Policies Announced to Plug Current-Account Deficit, With More to Come
Jakarta. The Indonesian government on Monday announced seven policies as part of an effort to narrow the persistent deficit in Indonesia’s current account.
“We are doing structural adjustments to our economy. There will be more announcements like this every month, and this has nothing to do with rupiah exchange rate,” chief economics minister Sofyan Djalil said on Monday.
Among the policies is a regulation that will merge the country’s state reinsurance firms.
Indonesia spent $1.3 billion in foreign insurance over the past two years as local firms lack the capital to cover big claims, data from Bank Indonesia showed.
Another policy requires all commodities exporters to only accept letters of credit in selling their goods, instead of using an open account, in order to guarantee payment, Sofyan said.
The government will also expand visa-free short-term visits to citizens of 30 new countries, bringing the number of visa-exempt countries to 45, in order to boost foreign arrivals.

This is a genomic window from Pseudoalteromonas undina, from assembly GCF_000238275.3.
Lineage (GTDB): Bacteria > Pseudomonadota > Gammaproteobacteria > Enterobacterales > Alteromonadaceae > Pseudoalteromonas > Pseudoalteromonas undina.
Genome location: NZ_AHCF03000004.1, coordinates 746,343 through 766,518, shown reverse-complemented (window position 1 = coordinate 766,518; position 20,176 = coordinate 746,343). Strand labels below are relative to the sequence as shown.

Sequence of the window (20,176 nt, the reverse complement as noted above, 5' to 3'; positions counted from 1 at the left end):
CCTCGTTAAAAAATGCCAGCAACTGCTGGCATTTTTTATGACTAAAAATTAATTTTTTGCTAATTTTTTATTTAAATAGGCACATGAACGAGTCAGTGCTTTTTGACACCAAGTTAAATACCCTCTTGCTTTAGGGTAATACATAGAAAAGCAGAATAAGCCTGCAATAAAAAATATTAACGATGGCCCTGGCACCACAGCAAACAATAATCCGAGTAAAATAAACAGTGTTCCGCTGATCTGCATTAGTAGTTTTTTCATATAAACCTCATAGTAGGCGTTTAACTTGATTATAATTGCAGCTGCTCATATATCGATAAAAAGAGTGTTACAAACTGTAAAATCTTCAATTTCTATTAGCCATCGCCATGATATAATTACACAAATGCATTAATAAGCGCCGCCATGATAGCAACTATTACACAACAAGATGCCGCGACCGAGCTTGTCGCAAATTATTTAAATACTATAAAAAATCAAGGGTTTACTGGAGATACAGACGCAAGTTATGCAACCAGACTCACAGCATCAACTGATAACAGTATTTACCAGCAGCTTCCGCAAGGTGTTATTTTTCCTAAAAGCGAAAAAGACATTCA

The country received $9.8 billion from travel services last year, up 7.5 percent from 2013, data showed.
Other policies will waive value-added tax for shipbuilders and other strategic industries; impose a temporary anti-dumping tax to curb imports; increase mandatory biofuel content in diesel to 15 percent; and provide tax allowances to export-oriented companies.
Sofyan said some policies would be effective as of April 1 and others from April 16, but he did not specify in which order they would be rolled out.
A narrowing current-account deficit would prop up the rupiah, said Tony Prasetiantono, an economist at Yogyakarta’s Gadjah Mada University, but the policies’ impact would only become apparent to the rupiah over the long term.
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